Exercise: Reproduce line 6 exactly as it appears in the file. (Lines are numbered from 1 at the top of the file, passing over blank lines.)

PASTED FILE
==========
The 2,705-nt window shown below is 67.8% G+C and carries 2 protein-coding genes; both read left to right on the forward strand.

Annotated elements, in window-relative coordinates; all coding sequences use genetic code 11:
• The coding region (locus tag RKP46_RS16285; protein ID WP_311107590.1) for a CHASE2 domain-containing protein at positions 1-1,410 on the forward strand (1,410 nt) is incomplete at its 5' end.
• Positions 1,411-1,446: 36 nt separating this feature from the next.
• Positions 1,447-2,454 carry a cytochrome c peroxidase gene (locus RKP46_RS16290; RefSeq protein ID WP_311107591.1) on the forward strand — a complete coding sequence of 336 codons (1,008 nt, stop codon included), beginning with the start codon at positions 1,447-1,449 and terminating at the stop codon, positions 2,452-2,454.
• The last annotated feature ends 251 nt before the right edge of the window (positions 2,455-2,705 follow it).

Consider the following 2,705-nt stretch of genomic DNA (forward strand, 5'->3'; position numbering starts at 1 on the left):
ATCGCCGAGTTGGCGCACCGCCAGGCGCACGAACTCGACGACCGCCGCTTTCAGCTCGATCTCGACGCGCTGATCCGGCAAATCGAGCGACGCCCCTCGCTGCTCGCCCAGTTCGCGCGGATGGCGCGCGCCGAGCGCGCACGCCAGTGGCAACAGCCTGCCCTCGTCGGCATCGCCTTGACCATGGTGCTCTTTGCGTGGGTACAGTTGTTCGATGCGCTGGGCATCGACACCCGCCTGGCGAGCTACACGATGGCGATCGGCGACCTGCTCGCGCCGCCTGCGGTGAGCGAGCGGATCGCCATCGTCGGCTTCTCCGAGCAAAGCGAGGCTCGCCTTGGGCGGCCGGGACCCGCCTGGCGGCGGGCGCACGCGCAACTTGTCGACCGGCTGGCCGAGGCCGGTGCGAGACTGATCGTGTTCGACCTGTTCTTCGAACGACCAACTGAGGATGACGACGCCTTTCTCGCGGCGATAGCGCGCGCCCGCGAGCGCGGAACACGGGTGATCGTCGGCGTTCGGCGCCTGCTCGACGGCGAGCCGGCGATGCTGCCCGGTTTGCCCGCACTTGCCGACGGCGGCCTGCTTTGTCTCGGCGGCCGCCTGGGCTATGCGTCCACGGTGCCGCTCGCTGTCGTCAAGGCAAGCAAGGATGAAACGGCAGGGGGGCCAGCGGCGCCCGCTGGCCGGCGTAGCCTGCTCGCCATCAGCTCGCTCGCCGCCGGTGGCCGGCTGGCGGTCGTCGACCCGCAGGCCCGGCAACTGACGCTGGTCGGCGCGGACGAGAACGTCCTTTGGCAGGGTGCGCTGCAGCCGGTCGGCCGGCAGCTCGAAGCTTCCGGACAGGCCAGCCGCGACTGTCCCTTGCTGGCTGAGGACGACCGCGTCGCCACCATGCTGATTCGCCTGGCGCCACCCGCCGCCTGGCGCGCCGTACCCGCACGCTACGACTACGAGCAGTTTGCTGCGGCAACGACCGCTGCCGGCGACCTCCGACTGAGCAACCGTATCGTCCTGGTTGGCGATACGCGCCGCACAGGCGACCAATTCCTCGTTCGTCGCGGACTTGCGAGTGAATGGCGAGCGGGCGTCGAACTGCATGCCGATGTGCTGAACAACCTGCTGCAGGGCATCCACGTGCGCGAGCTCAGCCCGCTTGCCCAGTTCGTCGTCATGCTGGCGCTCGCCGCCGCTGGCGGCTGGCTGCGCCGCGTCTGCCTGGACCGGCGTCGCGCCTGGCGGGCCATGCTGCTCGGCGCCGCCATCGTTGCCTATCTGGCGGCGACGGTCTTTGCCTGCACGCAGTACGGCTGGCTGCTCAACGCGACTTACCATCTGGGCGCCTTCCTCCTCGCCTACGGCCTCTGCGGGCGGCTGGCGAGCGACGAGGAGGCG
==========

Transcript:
• The last annotated feature ends 251 nt before the right edge of the window (positions 2,455-2,705 follow it).